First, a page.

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the eric update - howdy stranger

if only because some of my family members that are checking the site regularly might be confused by all the strangers commenting, i'll point out that this site is getting quite a bit of 'traffic' from boingboing. i'm not going to even try to explain boingboing to my nana in machias, maine ( maybe it helps to know that xeni, the person who posted the link, also does occasional work for npr? ) who is getting the daily update after it's printed out, but suffice to say, boingboing has a very large readership and there are many, many, many more people rooting for eric.

in fact, between the "regulars" who've been visiting the site for years and are patiently waiting for me to go back to more boring topics, the scads of family members that are hitting 'refresh' every ten minutes, the many moms ( and a few dads, likely ) from ( the thread was graciously started by my sister and it's amazing to see it take on a life of its own ), the dads from daddytypes and everyone else from from bloggingbaby, i think it's safe to say that eric developed quite a large support network. and what a varied network it is - i imagine everyone bumping elbows at his nicu release party, saying chummy things to each other.

i obviously knew that his story might interest a few people beyond family and "the regulars", but i really had no idea that so many people would find it so captivating.

update: so, why is this site still "up" after already exceeding my monthly bandwidth quota, even before getting the boingboing treatment? because michal over at cornerhost is a true gentleman ( and fascinated by the story, i suspect ). so, in a certain way, you could say that this site is being brought to you by michal and you should remember that when you're looking for a hosting provider with a "human touch".

bookmark: ::digg it ::furl ::reddit ::yahoo ::
7/20/2004 07:16:00 AM 14 comments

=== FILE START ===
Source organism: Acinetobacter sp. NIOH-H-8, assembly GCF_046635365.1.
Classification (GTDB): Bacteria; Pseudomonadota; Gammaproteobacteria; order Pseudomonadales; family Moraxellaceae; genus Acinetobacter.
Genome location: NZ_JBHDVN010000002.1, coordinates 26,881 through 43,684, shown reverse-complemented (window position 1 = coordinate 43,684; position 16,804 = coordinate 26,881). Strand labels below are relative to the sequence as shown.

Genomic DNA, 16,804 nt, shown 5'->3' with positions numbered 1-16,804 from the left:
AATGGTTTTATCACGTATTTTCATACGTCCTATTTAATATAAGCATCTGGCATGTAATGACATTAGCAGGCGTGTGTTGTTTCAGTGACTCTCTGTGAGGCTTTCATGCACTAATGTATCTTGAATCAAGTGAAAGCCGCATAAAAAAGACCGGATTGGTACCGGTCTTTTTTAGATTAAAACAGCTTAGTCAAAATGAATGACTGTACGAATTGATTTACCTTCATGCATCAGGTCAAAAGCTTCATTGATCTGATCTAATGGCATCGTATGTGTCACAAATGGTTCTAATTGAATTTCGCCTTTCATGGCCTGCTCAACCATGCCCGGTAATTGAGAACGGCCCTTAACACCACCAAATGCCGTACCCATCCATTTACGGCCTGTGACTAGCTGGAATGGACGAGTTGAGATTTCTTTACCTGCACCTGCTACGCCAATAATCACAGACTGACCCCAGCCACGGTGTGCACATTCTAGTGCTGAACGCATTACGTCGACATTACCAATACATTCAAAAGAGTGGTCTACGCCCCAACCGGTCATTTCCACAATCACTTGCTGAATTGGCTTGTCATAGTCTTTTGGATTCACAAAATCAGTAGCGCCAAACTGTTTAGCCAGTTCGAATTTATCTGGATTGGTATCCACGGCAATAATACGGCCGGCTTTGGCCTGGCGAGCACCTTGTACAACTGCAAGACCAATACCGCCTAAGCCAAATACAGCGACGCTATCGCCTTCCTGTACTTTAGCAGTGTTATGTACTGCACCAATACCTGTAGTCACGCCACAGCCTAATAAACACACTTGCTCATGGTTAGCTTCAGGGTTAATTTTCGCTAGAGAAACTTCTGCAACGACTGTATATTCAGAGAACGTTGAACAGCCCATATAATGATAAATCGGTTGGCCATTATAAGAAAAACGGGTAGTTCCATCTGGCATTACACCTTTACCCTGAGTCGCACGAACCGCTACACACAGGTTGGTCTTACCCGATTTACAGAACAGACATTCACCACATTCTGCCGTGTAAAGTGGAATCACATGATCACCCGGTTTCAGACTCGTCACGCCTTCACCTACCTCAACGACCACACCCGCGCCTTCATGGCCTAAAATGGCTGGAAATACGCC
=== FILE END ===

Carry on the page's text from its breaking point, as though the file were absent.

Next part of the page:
I knew that your story has a broad and national audience that will benefit from your saga. I had hoped that many others would find the site. You are a natural born writer Eric. Who would have guessed that your son would lead to your discovery! I will keep your Nana in Machias updated on blogger terminology (although you know that I am techno-disabled and learning myself). She reads your update everyday. We are all learning a lot about micro-premies and the emotions of being a new parent of such a special child. When you combine the story of Eric IV with your own birth, it is the stuff the novels are made of. Much love today to all 3 of you. Love, Mom

By Anonymous Anonymous, at 11:36 AM  

early on, E4 has had the ability to captivate people, so it's no surprise to me that this story has caught on in so many places on the web. I will also mention that some of my friends over at The Online Christopher Walken Fan Club also are rooting for E4, and several playgroup moms here in Charlotte, as well as a couple of my high school friends from Grand Blanc, who are on my daily email route. They might not check the blog like the others, but they get reports through me. I was being anything but gracious when I first posted on LOL. I was in a true panic for information on what could be going on with Kris. But, what started as a "Help! What's Happening??!!" thread suddenly took off into a wonderful journal thread with lots of people checking in daily, including other former NICU/preemie parents as well as an experienced NICU nurse.

Yep, E4 is already a popular little guy I'd say. If you were to count up his cheering section, I think we could probably fill a stadium easy. As my pal Snackrack on said "He's stuck around for a reason. If truth be told, he's already touched more hearts in 15 days than most people do in a lifetime. But there are great things ahead for him in this life. Mark my words. This boy is destined for greatness." I think she's right!